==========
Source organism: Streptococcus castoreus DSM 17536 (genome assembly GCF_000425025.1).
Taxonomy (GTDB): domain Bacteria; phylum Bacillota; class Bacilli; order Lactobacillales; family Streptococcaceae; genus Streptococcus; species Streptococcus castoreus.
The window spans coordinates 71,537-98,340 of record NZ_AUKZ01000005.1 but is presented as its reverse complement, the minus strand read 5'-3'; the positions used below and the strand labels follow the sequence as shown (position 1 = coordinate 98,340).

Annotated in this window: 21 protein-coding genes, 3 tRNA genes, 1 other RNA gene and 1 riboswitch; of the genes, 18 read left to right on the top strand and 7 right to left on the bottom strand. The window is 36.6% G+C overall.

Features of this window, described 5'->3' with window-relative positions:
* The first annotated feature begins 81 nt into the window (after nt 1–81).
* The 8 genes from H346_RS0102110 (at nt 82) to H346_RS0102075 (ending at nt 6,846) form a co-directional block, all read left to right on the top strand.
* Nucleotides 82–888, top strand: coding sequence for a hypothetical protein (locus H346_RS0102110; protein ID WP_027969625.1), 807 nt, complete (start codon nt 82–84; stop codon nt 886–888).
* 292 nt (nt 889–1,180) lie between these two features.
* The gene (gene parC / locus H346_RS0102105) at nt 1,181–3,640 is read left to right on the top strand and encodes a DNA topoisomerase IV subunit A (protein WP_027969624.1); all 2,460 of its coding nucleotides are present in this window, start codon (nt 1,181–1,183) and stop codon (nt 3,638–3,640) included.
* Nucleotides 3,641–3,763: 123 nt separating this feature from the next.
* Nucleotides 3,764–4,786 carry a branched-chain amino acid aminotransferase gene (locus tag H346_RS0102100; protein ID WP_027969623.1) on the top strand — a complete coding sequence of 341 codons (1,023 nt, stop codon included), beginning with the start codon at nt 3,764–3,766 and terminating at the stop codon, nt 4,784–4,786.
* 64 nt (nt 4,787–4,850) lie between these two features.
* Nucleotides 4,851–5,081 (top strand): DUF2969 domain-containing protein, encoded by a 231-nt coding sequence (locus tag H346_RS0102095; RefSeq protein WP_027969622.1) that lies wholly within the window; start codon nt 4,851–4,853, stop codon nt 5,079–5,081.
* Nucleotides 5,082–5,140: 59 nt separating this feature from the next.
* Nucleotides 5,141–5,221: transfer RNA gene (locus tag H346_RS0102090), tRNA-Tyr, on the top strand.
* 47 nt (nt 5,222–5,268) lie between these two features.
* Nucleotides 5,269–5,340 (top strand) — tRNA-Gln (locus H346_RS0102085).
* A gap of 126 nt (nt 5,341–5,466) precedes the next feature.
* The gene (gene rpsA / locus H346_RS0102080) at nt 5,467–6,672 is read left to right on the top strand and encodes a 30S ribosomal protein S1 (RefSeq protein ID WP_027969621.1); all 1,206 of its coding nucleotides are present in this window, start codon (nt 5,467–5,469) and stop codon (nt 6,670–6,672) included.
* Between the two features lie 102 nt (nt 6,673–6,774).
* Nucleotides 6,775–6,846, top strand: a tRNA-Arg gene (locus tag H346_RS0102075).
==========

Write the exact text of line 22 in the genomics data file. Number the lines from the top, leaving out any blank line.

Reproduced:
* Nucleotides 6,775–6,846, top strand: a tRNA-Arg gene (locus tag H346_RS0102075).